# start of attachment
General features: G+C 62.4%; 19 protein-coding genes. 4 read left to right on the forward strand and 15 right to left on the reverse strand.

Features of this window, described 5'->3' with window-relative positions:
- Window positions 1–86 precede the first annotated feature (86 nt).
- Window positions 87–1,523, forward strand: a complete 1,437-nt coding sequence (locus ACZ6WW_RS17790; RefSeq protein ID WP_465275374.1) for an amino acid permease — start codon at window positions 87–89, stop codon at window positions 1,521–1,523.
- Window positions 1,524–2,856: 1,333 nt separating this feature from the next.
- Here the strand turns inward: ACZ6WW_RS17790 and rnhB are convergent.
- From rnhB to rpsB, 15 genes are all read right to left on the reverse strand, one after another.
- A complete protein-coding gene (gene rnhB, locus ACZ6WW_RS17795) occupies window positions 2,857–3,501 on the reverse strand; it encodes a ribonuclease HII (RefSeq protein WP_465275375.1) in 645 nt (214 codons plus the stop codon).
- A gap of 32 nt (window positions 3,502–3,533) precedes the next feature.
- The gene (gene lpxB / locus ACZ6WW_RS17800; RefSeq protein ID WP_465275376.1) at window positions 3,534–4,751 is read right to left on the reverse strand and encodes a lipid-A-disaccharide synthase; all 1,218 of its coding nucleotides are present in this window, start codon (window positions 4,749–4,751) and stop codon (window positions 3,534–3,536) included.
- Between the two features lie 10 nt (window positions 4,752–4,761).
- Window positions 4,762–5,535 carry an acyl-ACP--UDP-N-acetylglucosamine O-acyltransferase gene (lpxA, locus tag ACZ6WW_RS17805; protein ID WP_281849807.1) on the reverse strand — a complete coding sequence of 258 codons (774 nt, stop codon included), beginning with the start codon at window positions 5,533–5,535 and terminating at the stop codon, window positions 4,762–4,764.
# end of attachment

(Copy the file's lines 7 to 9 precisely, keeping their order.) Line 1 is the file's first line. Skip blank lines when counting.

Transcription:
- From rnhB to rpsB, 15 genes are all read right to left on the reverse strand, one after another.
- A complete protein-coding gene (gene rnhB, locus ACZ6WW_RS17795) occupies window positions 2,857–3,501 on the reverse strand; it encodes a ribonuclease HII (RefSeq protein WP_465275375.1) in 645 nt (214 codons plus the stop codon).
- A gap of 32 nt (window positions 3,502–3,533) precedes the next feature.